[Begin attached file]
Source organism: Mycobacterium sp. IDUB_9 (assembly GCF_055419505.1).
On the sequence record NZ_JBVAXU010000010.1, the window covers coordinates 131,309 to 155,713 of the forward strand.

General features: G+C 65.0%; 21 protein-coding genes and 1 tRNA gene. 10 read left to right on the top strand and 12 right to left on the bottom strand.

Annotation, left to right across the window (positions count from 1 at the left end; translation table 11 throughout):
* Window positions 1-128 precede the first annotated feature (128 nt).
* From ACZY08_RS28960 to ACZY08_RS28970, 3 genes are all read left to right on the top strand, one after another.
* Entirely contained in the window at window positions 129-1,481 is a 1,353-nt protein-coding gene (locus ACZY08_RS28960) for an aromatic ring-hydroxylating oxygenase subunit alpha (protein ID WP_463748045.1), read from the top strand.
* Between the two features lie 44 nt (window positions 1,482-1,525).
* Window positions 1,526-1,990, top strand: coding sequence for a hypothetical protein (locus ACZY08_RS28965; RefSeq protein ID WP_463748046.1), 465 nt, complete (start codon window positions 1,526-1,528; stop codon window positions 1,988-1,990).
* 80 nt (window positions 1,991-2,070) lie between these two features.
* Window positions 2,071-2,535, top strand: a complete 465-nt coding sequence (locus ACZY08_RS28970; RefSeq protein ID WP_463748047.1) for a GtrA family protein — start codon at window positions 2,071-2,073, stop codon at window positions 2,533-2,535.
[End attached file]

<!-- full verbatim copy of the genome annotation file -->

Source organism: Mycobacterium sp. IDUB_9 (assembly GCF_055419505.1).
On the sequence record NZ_JBVAXU010000010.1, the window covers coordinates 131,309 to 155,713 of the forward strand.

General features: G+C 65.0%; 21 protein-coding genes and 1 tRNA gene. 10 read left to right on the top strand and 12 right to left on the bottom strand.

Annotation, left to right across the window (positions count from 1 at the left end; translation table 11 throughout):
* Window positions 1-128 precede the first annotated feature (128 nt).
* From ACZY08_RS28960 to ACZY08_RS28970, 3 genes are all read left to right on the top strand, one after another.
* Entirely contained in the window at window positions 129-1,481 is a 1,353-nt protein-coding gene (locus ACZY08_RS28960) for an aromatic ring-hydroxylating oxygenase subunit alpha (protein ID WP_463748045.1), read from the top strand.
* Between the two features lie 44 nt (window positions 1,482-1,525).
* Window positions 1,526-1,990, top strand: coding sequence for a hypothetical protein (locus ACZY08_RS28965; RefSeq protein ID WP_463748046.1), 465 nt, complete (start codon window positions 1,526-1,528; stop codon window positions 1,988-1,990).
* 80 nt (window positions 1,991-2,070) lie between these two features.
* Window positions 2,071-2,535, top strand: a complete 465-nt coding sequence (locus ACZY08_RS28970; RefSeq protein ID WP_463748047.1) for a GtrA family protein — start codon at window positions 2,071-2,073, stop codon at window positions 2,533-2,535.